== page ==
I also found that there were those intellectuals who were indifferent or less focused on money issues. These Platonists valued the life of the mind over wealth. For example, Einstein was able to do the math for quantum physics, but lost much of his Noble Prize money in bad investments. Nickerson, Schwarz, and Diener, (2007) found that individuals with strong financial aspirations are socially inclined, confident, ambitious, politically conservative, traditional, conventional, and relatively less able academically. 

 

   Many people become psychologists out of their love of ideas or their wish to help others. Money is often not their most important consideration despite the many years of education, training and economic pressures. Some therapists may take noble values too far and be considered what the Psychodynamic Diagnostic Manual (PDM Task Force, 2006) calls, “moral masochists.” Such individuals often feel guilty receiving and seem to gain a sense of worth through giving, self-deprivation in service to others. The countertransference guilt over charging a good fee for sessions, or charging for late cancellations conveys an unhealthy message to patients. 

 

   Narcissistic therapists might over focus on the acquisition of appreciation and fees. While therapists indifferent to fees convey an otherworldly interpersonal cocoon, as though their relationship has nothing to do with money for a service.  This suggests a seductive or emotionally parasitic involvement. After all if the therapist is uncomfortable with money, then how is the patient going to work through these issues? 

 

   Weissberg (1989) noted that patients more easily talk about sexual positions than their actual financial position. This may involve a transference based on the fear of being exploited as well as the expectation that one does not pay for nurturance. The therapist’s countertransference conflicts might inhibit a therapeutic exploration of fantasies and conflicts about money. Weissberg points out that the main financial negotiations between therapist and patient are setting a fee, modifying the fee to reflect changing conditions, collecting the fee, and dealing with missed hours. Although Weissberg warns that money matters are roads to other irrational conflicts, never the less, the financial arrangement between therapist and patient is essentially a business agreement, in that therapists are selling their training and time as a means of support.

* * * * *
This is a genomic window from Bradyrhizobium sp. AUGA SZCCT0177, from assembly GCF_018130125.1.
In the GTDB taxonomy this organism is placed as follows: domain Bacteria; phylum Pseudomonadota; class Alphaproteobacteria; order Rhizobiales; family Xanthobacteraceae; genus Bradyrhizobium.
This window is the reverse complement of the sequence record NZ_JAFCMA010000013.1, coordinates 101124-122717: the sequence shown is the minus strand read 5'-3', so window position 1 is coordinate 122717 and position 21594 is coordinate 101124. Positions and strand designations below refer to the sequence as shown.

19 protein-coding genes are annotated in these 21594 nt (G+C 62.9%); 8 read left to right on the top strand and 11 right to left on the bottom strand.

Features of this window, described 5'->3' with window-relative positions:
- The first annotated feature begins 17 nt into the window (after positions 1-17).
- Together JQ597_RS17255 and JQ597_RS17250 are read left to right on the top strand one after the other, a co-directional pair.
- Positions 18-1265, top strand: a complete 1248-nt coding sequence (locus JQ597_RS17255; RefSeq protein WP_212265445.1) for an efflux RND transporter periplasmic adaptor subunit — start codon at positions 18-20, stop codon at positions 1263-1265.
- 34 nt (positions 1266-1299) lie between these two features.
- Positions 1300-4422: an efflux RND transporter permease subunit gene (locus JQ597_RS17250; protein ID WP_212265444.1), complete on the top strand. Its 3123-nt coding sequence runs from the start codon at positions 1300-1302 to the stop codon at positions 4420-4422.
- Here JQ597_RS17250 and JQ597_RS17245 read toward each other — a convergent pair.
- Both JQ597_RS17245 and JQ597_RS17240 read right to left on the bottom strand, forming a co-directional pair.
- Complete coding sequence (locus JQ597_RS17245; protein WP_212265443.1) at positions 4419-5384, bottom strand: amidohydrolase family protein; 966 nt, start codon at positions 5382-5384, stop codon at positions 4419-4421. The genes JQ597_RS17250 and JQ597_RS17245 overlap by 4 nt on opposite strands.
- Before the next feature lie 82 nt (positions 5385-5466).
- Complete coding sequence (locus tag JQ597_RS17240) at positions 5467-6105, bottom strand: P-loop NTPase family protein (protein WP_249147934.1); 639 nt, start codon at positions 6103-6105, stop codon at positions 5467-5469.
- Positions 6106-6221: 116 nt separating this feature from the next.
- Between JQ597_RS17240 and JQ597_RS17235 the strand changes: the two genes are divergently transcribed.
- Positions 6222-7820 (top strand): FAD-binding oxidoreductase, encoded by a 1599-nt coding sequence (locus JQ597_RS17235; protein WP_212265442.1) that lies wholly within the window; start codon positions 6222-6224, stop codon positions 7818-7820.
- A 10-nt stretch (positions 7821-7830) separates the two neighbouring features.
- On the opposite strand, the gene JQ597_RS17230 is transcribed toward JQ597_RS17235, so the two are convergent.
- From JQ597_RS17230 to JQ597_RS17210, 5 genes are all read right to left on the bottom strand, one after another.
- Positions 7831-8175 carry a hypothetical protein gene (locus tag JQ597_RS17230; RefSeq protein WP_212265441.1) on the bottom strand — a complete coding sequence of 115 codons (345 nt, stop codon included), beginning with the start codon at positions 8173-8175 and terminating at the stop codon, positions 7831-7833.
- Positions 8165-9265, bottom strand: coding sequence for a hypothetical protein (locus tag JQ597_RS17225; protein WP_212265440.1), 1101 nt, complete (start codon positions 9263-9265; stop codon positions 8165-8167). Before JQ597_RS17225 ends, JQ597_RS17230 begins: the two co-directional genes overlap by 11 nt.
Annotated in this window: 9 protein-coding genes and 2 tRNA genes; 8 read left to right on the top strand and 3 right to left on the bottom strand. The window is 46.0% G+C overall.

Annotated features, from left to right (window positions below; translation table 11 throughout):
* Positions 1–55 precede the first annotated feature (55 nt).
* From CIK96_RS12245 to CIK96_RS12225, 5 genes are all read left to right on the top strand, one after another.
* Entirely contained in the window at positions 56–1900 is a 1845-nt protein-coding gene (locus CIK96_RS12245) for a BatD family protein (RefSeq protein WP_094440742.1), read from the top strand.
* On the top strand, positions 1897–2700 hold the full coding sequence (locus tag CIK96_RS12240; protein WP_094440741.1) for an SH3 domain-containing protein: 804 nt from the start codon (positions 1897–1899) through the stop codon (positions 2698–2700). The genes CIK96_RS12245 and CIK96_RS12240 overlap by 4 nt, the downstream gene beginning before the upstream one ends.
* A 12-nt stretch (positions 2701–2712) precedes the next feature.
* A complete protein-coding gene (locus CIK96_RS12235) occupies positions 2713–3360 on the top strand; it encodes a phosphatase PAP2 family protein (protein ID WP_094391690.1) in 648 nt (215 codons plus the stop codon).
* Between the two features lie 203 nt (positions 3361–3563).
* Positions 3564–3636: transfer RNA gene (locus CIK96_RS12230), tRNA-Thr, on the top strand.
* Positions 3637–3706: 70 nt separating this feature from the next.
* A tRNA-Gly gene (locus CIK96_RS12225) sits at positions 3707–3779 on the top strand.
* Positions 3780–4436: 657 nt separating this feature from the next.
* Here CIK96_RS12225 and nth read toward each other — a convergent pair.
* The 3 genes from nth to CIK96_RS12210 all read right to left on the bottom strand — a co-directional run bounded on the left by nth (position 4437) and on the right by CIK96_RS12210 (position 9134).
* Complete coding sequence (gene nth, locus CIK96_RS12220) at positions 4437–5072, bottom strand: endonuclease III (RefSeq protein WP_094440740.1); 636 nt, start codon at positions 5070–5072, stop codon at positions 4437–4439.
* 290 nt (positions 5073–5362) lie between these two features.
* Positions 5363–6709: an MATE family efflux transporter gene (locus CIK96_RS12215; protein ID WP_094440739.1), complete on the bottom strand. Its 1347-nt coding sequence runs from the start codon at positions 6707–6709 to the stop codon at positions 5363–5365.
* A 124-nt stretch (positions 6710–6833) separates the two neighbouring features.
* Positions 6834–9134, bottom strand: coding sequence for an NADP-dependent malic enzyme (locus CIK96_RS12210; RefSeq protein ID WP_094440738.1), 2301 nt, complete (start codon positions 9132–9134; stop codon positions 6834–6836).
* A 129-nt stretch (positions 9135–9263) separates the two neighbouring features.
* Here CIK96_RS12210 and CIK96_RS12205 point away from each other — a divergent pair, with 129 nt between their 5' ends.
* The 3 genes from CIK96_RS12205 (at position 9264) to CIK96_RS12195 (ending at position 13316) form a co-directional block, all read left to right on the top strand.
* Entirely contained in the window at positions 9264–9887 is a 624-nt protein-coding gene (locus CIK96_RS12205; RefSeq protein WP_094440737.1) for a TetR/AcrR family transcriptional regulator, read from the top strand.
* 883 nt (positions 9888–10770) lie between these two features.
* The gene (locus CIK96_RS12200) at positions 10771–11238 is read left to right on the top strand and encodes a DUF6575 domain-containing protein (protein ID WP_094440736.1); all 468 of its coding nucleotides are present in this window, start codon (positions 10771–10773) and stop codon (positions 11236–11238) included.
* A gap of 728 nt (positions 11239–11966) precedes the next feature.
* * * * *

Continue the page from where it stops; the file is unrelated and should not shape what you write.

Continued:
Patients often express their resistances and transferences in scheduling and payment conflicts that are highly rationalized.  That is when patients might benefit from a careful combination of reality clarifications of the treatment agreement, the value of treatment and when ready, an interpretation their unconscious fears of the treatment situation. 

 

 

 

 

References

 

Fenichel, O. (1938). The Drive to Amass Wealth. Psychoanal Q., 7, 69-95.

 

Gordon, R. M. (1975). The effects of interpersonal and economic resources upon      values and the quality of life. (Vol. 36, pp. 3122). US: Univ Microfilms International. 

 

Kahneman, D., & Tversky, A. . (1979). Prospect theory: An analysis of decisions under risk. Econometrica, 47, 313-327.

 

Nickerson, C., Schwarz, N., & Diener, E. (2007). Financial aspirations, financial success, and overall life satisfaction: Who? and How? Journal of Happiness Studies, 8(4), 467-515.

 

PDM Task Force. (2006). Psychodynamic diagnostic manual (PDM). Silver Spring, MD: Alliance of Psychoanalytic Organizations.

 

Spinella, M., & Lester, D. (2005). Money Attitudes and Personality. Psychological Reports, 96(3), 782.

 

Weber, B., Rangel, A., Wibral, M., & Falk, A. (2009). The medial prefrontal cortex exhibits money illusion. PNAS Proceedings of the National Academy of Sciences of the United States of America, 106(13), 5025-5028.

 

Weissberg, J.H. (1989). The Fiscal Blind Spot in Psychotherapy. J. Amer. Acad. Psychoanal., 17:475-482.

The Institute for Advanced

Psychological Training

1983-2011 Robert M. Gordon, Ph.D. ABPP.
Licensed Psychologist All Rights Reserved.